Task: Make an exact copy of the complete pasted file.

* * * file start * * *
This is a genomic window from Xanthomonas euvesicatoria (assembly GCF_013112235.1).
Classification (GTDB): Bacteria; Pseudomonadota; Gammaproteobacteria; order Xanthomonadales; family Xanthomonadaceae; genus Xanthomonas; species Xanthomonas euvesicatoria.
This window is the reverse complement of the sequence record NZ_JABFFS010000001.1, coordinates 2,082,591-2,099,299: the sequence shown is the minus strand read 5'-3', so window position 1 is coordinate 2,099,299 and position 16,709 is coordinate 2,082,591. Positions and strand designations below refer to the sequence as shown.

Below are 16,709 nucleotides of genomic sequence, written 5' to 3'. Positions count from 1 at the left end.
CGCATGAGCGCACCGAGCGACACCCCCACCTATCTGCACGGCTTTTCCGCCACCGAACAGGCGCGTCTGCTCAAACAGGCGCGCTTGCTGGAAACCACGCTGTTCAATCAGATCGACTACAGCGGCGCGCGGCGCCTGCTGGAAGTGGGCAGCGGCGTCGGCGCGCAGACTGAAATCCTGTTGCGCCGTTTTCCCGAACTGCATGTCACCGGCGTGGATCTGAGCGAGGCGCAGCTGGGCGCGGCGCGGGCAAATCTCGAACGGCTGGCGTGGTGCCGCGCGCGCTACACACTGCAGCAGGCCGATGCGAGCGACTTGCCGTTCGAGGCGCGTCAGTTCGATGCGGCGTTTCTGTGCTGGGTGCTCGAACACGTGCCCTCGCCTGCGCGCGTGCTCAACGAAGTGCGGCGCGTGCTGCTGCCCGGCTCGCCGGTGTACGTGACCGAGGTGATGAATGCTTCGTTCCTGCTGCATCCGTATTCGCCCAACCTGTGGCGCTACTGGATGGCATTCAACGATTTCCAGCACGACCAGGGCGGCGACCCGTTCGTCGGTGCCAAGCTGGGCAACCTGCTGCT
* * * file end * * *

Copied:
This is a genomic window from Xanthomonas euvesicatoria (assembly GCF_013112235.1).
Classification (GTDB): Bacteria; Pseudomonadota; Gammaproteobacteria; order Xanthomonadales; family Xanthomonadaceae; genus Xanthomonas; species Xanthomonas euvesicatoria.
This window is the reverse complement of the sequence record NZ_JABFFS010000001.1, coordinates 2,082,591-2,099,299: the sequence shown is the minus strand read 5'-3', so window position 1 is coordinate 2,099,299 and position 16,709 is coordinate 2,082,591. Positions and strand designations below refer to the sequence as shown.

Below are 16,709 nucleotides of genomic sequence, written 5' to 3'. Positions count from 1 at the left end.
CGCATGAGCGCACCGAGCGACACCCCCACCTATCTGCACGGCTTTTCCGCCACCGAACAGGCGCGTCTGCTCAAACAGGCGCGCTTGCTGGAAACCACGCTGTTCAATCAGATCGACTACAGCGGCGCGCGGCGCCTGCTGGAAGTGGGCAGCGGCGTCGGCGCGCAGACTGAAATCCTGTTGCGCCGTTTTCCCGAACTGCATGTCACCGGCGTGGATCTGAGCGAGGCGCAGCTGGGCGCGGCGCGGGCAAATCTCGAACGGCTGGCGTGGTGCCGCGCGCGCTACACACTGCAGCAGGCCGATGCGAGCGACTTGCCGTTCGAGGCGCGTCAGTTCGATGCGGCGTTTCTGTGCTGGGTGCTCGAACACGTGCCCTCGCCTGCGCGCGTGCTCAACGAAGTGCGGCGCGTGCTGCTGCCCGGCTCGCCGGTGTACGTGACCGAGGTGATGAATGCTTCGTTCCTGCTGCATCCGTATTCGCCCAACCTGTGGCGCTACTGGATGGCATTCAACGATTTCCAGCACGACCAGGGCGGCGACCCGTTCGTCGGTGCCAAGCTGGGCAACCTGCTGCT